Bang Bang

It is nice for a change after a few months of darkness to be woken to the sound of birds outside the window rather than rain. After a brief dry and sunny spell, which seemed to have the same effect on the memory of winter as childbirth has on pain, it all turned ugly for 48 hours. The result has left people in a bit of a spin. One minute they are cleaning their gutters and pressure washing their decking, the next, they are tying the garden furniture back down after having dragged it from the shed.

Last weekend, there was a bulk rubbish collection near where my parents live. We don’t have them in my area, our council prefers to issue residents with three passes to the rubbish tip, or delivery of three small skip bins that you can use throughout the year. Both systems mean that householders have no excuse not to regularly clean their houses out, it is just that in some places all you have to do is drag the stuff out to the verge on the designated weekends and in others you have to ring and order your skip, or get hold of a vehicle big enough to haul rubbish to the tip.

There are advantages and disadvantages of each system. Bulk rubbish collection is very easy. You watch to see when piles of junk start appearing on verges and then throw your own out. The problem is that some houses seem to think that the pavement can be used as a permanent holding area for rubbish and if you have a magpie husband you can sometimes be enjoying a nice quiet evening only to find it disrupted by the arrival of a large, ugly, probably filthy and certainly undesirable piece of second-hand furniture. The skip is cleaner but there is often a waiting list for weekend deliveries and you can’t get big items like three seater couches or double mattresses in them fully, which is why I spent a few evenings last year when I was waiting for a skip, breaking up an old couch with nothing more than a Stanley knife and a pair of Blundstone boots. Either way we are lucky to have the system. I remember trying to get rid of a mattress in Brighton once. A couple of friends had tried walking it down the street and leaving it somewhere else, but it mysteriously (and actually justifiably) it found its way home and eventually, I paid a man with a van to drive it off somewhere – off a cliff I hope.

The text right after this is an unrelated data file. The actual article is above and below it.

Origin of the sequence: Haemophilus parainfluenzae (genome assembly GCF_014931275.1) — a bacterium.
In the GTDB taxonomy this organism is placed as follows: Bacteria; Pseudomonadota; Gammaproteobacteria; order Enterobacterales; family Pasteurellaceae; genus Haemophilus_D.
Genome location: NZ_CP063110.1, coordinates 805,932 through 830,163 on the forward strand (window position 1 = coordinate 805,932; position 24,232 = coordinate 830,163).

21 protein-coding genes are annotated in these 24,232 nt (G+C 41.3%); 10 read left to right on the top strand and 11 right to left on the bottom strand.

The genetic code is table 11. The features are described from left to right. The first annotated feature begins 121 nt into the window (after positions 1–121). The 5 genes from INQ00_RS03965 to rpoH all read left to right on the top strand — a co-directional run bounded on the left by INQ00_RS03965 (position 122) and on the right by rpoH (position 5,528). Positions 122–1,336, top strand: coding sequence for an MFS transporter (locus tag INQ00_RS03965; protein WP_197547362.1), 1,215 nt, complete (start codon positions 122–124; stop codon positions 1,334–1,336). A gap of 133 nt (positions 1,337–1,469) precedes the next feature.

After dropping off some shopping to my parents last Sunday, I took the dogs to a nice park nearby where we used to walk our old dog, Moody. As the dogs ran over the beds and the grass, exploring the new smells, I noticed a couple of Utes driving around the quiet roads which circle the park and turning up and down the side streets which peeled off them. The trucks stopped every minute, at which point one driver would get out, have half a shouted conversation with the other driver and then either get back in and continue, or cross to the pile of household rubbish and pull items from the pile, which would then be loaded onto one of the vehicles, no doubt to appear shortly afterwards on Gumtree. We may not longer have rag and bone men, but the hunt for brass in muck goes on.

I am not sure what was on the minds of the four people I saw today on my drive to work who had been unlucky enough to bang their cars together, but clearly they had been distracted by something. Maybe it was the reappearance of the sun. Two cars’ fenders came together with a soft but decided bump right in the middle of the intersection just after I had left my house. There was minor damage to both vehicles but both cars were still driveable and no huge harm was done, other than to the insurance premium of the driver who tried to turn right across the path of an oncoming vehicle. The second was just before I arrived for work. I am not sure what happened but it looked like the classic case of one car moving forward a little in a queue, and the driver behind thinking they were pulling out and then realising they were wrong when their vehicle slammed into the other’s boot.

I don’t think I have ever seen two prangs within the space of such a short time and frankly was quite glad to get off the road, into the carpark and back to my desk. The second accident I saw seemed to have left at least one car unusable as I had to get past a tow truck that had pulled up to assist. At least it is a small comfort to know that for now at least, while there is something on the side of the road – even if it may be a little damaged – there will always be someone coming around soon in a truck to pick it up.

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